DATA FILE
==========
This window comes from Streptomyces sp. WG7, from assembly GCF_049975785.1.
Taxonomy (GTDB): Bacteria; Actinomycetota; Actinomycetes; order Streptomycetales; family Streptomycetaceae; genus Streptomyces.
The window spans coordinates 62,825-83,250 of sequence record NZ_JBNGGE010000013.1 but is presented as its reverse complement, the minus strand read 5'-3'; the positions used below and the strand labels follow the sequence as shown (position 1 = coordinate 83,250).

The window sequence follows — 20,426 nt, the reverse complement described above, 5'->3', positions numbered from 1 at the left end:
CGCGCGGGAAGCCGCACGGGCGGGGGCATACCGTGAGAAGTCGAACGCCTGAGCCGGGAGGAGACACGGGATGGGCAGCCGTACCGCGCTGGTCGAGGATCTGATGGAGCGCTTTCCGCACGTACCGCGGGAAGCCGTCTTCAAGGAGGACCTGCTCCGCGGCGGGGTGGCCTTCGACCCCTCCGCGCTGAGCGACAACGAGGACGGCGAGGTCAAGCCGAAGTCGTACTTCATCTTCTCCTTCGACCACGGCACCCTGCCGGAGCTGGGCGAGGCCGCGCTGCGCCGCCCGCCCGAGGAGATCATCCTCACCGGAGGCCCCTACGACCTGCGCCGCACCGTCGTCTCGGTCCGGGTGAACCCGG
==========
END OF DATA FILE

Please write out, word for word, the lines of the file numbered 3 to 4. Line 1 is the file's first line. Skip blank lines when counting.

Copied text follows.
The window spans coordinates 62,825-83,250 of sequence record NZ_JBNGGE010000013.1 but is presented as its reverse complement, the minus strand read 5'-3'; the positions used below and the strand labels follow the sequence as shown (position 1 = coordinate 83,250).

The window sequence follows — 20,426 nt, the reverse complement described above, 5'->3', positions numbered from 1 at the left end: